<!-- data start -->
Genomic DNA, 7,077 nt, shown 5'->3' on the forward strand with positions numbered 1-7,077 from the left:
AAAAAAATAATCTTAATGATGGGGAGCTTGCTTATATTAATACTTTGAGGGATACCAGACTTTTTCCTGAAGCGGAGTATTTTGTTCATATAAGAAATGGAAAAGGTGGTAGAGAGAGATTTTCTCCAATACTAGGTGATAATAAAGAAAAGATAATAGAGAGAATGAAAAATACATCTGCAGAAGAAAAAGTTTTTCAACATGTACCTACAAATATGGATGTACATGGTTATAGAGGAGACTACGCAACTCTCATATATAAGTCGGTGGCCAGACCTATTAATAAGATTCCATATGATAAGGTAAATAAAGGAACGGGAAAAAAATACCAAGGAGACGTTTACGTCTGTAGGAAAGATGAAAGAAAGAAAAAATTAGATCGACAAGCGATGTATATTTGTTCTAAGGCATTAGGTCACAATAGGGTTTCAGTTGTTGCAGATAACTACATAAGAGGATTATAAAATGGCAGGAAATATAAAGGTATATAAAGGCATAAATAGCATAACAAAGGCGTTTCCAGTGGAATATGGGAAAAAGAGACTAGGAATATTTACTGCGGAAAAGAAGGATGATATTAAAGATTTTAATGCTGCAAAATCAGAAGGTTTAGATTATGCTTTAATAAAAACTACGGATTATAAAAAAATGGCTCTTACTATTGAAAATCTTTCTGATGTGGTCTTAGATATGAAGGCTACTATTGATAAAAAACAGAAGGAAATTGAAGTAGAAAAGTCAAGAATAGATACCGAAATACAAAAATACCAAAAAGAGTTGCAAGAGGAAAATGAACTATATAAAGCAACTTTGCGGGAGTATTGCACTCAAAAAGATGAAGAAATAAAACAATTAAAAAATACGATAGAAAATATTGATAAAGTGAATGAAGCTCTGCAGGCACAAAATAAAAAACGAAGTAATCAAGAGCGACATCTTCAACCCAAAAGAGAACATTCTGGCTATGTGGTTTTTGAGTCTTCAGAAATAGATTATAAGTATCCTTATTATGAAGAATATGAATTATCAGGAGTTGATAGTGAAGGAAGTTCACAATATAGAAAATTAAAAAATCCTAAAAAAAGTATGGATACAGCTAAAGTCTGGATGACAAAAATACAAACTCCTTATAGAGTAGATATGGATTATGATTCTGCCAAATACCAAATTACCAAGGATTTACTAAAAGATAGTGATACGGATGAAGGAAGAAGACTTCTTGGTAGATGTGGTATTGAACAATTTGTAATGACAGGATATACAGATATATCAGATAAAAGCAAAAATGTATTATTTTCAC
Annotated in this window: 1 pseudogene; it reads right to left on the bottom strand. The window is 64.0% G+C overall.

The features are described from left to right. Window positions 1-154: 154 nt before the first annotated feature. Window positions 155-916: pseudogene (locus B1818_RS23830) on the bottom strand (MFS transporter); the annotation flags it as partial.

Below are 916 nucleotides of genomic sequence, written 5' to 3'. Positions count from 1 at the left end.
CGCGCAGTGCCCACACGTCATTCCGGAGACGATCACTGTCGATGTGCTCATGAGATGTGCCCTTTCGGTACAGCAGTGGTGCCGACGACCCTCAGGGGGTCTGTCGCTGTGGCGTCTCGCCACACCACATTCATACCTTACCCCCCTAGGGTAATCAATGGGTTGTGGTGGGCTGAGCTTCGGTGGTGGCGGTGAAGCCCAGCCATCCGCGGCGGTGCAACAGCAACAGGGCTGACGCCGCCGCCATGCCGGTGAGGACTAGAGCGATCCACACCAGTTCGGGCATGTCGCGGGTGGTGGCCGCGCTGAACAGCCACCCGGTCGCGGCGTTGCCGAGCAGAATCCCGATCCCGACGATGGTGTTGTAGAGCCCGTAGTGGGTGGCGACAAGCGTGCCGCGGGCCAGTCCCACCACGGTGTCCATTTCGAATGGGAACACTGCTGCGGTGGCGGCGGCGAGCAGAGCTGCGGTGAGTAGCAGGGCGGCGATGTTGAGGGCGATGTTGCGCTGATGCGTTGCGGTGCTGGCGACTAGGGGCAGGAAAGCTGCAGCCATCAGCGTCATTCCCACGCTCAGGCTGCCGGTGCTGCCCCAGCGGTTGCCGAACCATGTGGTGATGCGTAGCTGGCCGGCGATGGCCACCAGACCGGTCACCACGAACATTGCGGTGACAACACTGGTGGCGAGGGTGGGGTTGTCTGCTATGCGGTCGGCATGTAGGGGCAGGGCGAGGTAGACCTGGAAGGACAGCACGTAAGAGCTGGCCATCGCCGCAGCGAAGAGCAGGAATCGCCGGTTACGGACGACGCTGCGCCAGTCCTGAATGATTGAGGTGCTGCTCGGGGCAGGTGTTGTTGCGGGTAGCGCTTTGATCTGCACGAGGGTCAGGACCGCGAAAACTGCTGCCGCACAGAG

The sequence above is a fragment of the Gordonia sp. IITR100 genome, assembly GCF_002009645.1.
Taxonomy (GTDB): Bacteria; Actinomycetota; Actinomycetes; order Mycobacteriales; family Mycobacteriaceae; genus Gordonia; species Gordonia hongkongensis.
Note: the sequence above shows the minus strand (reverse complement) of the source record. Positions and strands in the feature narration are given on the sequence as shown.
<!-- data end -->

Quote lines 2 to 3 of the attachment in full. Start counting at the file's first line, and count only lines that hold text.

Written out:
AAAAAAATAATCTTAATGATGGGGAGCTTGCTTATATTAATACTTTGAGGGATACCAGACTTTTTCCTGAAGCGGAGTATTTTGTTCATATAAGAAATGGAAAAGGTGGTAGAGAGAGATTTTCTCCAATACTAGGTGATAATAAAGAAAAGATAATAGAGAGAATGAAAAATACATCTGCAGAAGAAAAAGTTTTTCAACATGTACCTACAAATATGGATGTACATGGTTATAGAGGAGACTACGCAACTCTCATATATAAGTCGGTGGCCAGACCTATTAATAAGATTCCATATGATAAGGTAAATAAAGGAACGGGAAAAAAATACCAAGGAGACGTTTACGTCTGTAGGAAAGATGAAAGAAAGAAAAAATTAGATCGACAAGCGATGTATATTTGTTCTAAGGCATTAGGTCACAATAGGGTTTCAGTTGTTGCAGATAACTACATAAGAGGATTATAAAATGGCAGGAAATATAAAGGTATATAAAGGCATAAATAGCATAACAAAGGCGTTTCCAGTGGAATATGGGAAAAAGAGACTAGGAATATTTACTGCGGAAAAGAAGGATGATATTAAAGATTTTAATGCTGCAAAATCAGAAGGTTTAGATTATGCTTTAATAAAAACTACGGATTATAAAAAAATGGCTCTTACTATTGAAAATCTTTCTGATGTGGTCTTAGATATGAAGGCTACTATTGATAAAAAACAGAAGGAAATTGAAGTAGAAAAGTCAAGAATAGATACCGAAATACAAAAATACCAAAAAGAGTTGCAAGAGGAAAATGAACTATATAAAGCAACTTTGCGGGAGTATTGCACTCAAAAAGATGAAGAAATAAAACAATTAAAAAATACGATAGAAAATATTGATAAAGTGAATGAAGCTCTGCAGGCACAAAATAAAAAACGAAGTAATCAAGAGCGACATCTTCAACCCAAAAGAGAACATTCTGGCTATGTGGTTTTTGAGTCTTCAGAAATAGATTATAAGTATCCTTATTATGAAGAATATGAATTATCAGGAGTTGATAGTGAAGGAAGTTCACAATATAGAAAATTAAAAAATCCTAAAAAAAGTATGGATACAGCTAAAGTCTGGATGACAAAAATACAAACTCCTTATAGAGTAGATATGGATTATGATTCTGCCAAATACCAAATTACCAAGGATTTACTAAAAGATAGTGATACGGATGAAGGAAGAAGACTTCTTGGTAGATGTGGTATTGAACAATTTGTAATGACAGGATATACAGATATATCAGATAAAAGCAAAAATGTATTATTTTCAC
Annotated in this window: 1 pseudogene; it reads right to left on the bottom strand. The window is 64.0% G+C overall.